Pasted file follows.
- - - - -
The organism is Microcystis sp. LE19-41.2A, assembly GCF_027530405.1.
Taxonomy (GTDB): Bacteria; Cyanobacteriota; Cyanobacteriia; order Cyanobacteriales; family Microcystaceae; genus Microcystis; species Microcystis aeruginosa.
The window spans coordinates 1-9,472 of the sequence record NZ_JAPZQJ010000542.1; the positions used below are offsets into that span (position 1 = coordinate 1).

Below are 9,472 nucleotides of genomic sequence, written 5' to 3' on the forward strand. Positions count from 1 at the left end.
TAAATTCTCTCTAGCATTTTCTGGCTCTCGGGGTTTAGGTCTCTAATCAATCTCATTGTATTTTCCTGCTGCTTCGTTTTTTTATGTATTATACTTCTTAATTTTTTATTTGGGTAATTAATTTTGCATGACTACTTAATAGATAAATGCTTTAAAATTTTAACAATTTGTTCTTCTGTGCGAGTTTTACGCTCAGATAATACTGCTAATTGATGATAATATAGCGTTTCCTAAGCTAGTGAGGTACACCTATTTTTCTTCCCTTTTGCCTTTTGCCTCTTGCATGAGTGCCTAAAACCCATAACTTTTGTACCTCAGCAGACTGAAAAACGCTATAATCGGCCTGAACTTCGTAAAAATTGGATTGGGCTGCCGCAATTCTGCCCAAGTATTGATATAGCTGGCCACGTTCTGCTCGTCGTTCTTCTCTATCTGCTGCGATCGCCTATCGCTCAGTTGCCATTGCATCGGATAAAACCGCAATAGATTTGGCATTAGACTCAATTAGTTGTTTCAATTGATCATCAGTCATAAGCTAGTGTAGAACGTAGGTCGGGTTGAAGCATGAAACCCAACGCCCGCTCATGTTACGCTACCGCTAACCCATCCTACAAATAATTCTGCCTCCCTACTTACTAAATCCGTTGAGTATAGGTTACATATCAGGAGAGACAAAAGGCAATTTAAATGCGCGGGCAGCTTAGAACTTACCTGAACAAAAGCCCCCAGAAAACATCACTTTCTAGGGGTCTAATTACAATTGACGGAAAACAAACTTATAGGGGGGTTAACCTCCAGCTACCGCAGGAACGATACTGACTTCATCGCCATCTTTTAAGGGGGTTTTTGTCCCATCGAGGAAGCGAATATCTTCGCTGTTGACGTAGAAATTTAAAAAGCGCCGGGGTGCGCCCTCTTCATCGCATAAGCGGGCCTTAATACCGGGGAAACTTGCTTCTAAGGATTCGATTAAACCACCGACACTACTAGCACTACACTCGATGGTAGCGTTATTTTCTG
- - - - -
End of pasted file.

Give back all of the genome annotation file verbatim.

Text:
The organism is Microcystis sp. LE19-41.2A, assembly GCF_027530405.1.
Taxonomy (GTDB): Bacteria; Cyanobacteriota; Cyanobacteriia; order Cyanobacteriales; family Microcystaceae; genus Microcystis; species Microcystis aeruginosa.
The window spans coordinates 1-9,472 of the sequence record NZ_JAPZQJ010000542.1; the positions used below are offsets into that span (position 1 = coordinate 1).

Below are 9,472 nucleotides of genomic sequence, written 5' to 3' on the forward strand. Positions count from 1 at the left end.
TAAATTCTCTCTAGCATTTTCTGGCTCTCGGGGTTTAGGTCTCTAATCAATCTCATTGTATTTTCCTGCTGCTTCGTTTTTTTATGTATTATACTTCTTAATTTTTTATTTGGGTAATTAATTTTGCATGACTACTTAATAGATAAATGCTTTAAAATTTTAACAATTTGTTCTTCTGTGCGAGTTTTACGCTCAGATAATACTGCTAATTGATGATAATATAGCGTTTCCTAAGCTAGTGAGGTACACCTATTTTTCTTCCCTTTTGCCTTTTGCCTCTTGCATGAGTGCCTAAAACCCATAACTTTTGTACCTCAGCAGACTGAAAAACGCTATAATCGGCCTGAACTTCGTAAAAATTGGATTGGGCTGCCGCAATTCTGCCCAAGTATTGATATAGCTGGCCACGTTCTGCTCGTCGTTCTTCTCTATCTGCTGCGATCGCCTATCGCTCAGTTGCCATTGCATCGGATAAAACCGCAATAGATTTGGCATTAGACTCAATTAGTTGTTTCAATTGATCATCAGTCATAAGCTAGTGTAGAACGTAGGTCGGGTTGAAGCATGAAACCCAACGCCCGCTCATGTTACGCTACCGCTAACCCATCCTACAAATAATTCTGCCTCCCTACTTACTAAATCCGTTGAGTATAGGTTACATATCAGGAGAGACAAAAGGCAATTTAAATGCGCGGGCAGCTTAGAACTTACCTGAACAAAAGCCCCCAGAAAACATCACTTTCTAGGGGTCTAATTACAATTGACGGAAAACAAACTTATAGGGGGGTTAACCTCCAGCTACCGCAGGAACGATACTGACTTCATCGCCATCTTTTAAGGGGGTTTTTGTCCCATCGAGGAAGCGAATATCTTCGCTGTTGACGTAGAAATTTAAAAAGCGCCGGGGTGCGCCCTCTTCATCGCATAAGCGGGCCTTAATACCGGGGAAACTTGCTTCTAAGGATTCGATTAAACCACCGACACTACTAGCACTACACTCGATGGTAGCGTTATTTTCTG